Perhaps it's just my way of celebrating my last year in the network's core demographic, but I feel like I've been watching more MTV this summer than any time since college.
That isn't really saying all that much.
Mostly, in fact, it just means that against my better judgment, I've continued to watch "Teen Wolf" long past when any reasonable person would have thrown his hands in the air and stepped away.
In early interviews, series creator Jeff Davis promised that there would eventually be plenty of humor. On the assumption that he meant "intentional humor," that's a vow that hasn't come true. "Teen Wolf" remains leaden and mopey and I'm not sure that leading man Tyler Posey has more than one facial expression. Amazingly, we're seven episodes in and the main character hasn't fully wolfed out and, in fact, we've seen only the bare minimum of footage involving fully transformed werewolves (and what we've seen hasn't exactly been a tantalizing advertisement for more). There have been a lot of glowing eyes, growing claws and hormonal glowering. So much glowering. All anybody does on "Teen Wolf" is glower, with the possible exception of female leads Holland Roden and Crystal Reed, who flirt winningly and sometimes cry.
And yet "Teen Wolf" has exhibited a decent ability to deliver a vaguely suspenseful set piece, even if they're mostly generated by an aggressive and overbearing musical score. And nobody's played lacrosse for weeks, though there was some werewolf bowling a couple episodes ago.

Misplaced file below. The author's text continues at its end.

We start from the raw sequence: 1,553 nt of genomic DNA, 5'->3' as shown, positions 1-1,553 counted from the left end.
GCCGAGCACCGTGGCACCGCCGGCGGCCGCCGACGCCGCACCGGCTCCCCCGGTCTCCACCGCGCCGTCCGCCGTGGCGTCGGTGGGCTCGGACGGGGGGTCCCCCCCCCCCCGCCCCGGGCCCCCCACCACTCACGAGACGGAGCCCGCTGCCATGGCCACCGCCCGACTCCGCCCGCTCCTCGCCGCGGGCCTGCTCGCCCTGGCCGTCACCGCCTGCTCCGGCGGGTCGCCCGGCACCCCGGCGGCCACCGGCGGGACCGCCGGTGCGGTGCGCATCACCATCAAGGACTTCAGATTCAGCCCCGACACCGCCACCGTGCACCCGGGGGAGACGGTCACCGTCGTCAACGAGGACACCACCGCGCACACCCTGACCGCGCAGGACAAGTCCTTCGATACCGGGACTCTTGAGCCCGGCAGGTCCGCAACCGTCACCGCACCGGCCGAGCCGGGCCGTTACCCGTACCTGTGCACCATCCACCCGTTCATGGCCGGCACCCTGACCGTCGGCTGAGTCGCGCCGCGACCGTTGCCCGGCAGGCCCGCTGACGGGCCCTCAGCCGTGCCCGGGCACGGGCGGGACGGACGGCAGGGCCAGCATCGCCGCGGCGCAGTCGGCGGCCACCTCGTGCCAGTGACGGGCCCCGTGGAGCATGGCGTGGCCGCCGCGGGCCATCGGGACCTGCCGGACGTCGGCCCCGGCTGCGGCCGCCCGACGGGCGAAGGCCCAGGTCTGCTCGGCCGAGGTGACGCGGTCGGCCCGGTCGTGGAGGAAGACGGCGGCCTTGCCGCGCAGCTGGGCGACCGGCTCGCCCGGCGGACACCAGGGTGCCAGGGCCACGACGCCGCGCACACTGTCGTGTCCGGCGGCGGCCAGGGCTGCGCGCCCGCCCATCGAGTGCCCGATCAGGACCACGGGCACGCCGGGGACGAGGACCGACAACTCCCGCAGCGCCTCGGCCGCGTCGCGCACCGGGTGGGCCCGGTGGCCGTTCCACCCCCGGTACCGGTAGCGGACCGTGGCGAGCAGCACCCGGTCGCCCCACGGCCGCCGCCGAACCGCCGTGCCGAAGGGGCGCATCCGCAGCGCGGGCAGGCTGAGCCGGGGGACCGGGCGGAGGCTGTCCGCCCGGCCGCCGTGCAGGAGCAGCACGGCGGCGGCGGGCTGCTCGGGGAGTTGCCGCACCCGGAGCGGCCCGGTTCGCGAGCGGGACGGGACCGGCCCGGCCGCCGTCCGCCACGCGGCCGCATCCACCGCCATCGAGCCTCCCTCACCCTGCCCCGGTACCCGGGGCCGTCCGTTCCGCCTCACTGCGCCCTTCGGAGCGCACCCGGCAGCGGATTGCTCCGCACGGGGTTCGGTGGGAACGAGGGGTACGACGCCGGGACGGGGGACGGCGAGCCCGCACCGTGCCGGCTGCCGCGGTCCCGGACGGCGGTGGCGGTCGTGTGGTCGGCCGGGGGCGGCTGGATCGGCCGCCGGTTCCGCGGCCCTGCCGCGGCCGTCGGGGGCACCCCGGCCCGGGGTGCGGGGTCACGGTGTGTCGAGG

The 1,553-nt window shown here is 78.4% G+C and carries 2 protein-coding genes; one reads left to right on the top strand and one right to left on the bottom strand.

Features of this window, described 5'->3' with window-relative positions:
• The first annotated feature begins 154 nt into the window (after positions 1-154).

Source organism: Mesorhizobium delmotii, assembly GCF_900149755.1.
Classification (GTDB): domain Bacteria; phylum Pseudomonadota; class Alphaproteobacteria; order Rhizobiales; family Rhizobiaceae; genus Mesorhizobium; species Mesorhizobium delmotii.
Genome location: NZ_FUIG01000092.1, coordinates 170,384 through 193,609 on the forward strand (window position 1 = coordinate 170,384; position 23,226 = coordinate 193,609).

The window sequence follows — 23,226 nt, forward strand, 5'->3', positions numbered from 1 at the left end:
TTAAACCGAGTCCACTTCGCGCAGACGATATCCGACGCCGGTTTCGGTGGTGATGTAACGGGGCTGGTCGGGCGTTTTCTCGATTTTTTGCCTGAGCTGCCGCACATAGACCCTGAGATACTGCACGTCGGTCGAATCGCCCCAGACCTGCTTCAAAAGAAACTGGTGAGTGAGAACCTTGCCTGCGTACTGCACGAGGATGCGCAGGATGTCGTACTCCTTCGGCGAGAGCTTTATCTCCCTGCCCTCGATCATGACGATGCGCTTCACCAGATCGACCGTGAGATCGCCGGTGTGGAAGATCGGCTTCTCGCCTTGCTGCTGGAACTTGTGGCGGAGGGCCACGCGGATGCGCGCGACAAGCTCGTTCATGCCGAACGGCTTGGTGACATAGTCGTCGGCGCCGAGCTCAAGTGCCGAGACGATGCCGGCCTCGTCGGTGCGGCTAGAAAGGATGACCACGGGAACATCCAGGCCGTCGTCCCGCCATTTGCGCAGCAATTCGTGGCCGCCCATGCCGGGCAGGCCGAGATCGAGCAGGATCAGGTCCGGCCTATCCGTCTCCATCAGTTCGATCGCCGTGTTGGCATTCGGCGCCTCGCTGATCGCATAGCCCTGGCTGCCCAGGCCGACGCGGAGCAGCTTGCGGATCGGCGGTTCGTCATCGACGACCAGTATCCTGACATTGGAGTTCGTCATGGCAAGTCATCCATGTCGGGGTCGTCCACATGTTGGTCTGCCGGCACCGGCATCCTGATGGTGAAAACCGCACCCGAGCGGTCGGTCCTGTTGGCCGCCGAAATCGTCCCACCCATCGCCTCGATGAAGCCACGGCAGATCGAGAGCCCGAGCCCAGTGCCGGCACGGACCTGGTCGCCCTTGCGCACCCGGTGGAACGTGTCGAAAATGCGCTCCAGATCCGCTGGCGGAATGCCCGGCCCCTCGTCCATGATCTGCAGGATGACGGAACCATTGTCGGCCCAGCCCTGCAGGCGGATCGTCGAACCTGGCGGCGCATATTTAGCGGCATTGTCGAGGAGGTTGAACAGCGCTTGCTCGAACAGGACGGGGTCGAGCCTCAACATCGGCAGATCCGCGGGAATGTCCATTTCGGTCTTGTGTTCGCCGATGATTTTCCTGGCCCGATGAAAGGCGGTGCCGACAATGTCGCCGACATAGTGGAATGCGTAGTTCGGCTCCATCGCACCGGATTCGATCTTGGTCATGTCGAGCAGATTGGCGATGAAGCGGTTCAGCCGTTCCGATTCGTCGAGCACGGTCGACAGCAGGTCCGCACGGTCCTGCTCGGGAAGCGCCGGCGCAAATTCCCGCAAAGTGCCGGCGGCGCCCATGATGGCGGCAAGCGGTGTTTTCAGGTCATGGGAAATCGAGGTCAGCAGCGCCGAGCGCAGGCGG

It's still a bad show.
It still shouldn't be called "Teen Wolf."
But the danger of the summer months is that I commit to shows like this and then I find it hard to shake them, even if I'm not enjoying them.
The result of watching an hour of "Teen Wolf" each week -- other than the laundry I get folded or the Emmy photo galleries I was able to build -- is that I've tragically become able to identify at least one Teen Mom and I've seen the same one or two ads for "Awkward" over and over and over again, enough to get good and predisposed to dislike MTV's new 11 p.m. comedy.
The purpose of this introduction is two-fold: The first was to note that "Teen Wolf" hasn't gotten better and the second was to set the conditions under which I watched two episodes of "Awkward" and found myself pleasantly amused. If you can exactly reproduce those circumstances, you too could find yourself chuckling at this proudly lewd and rude and big-hearted comedy. If not? Your results may vary.
Full review after the break...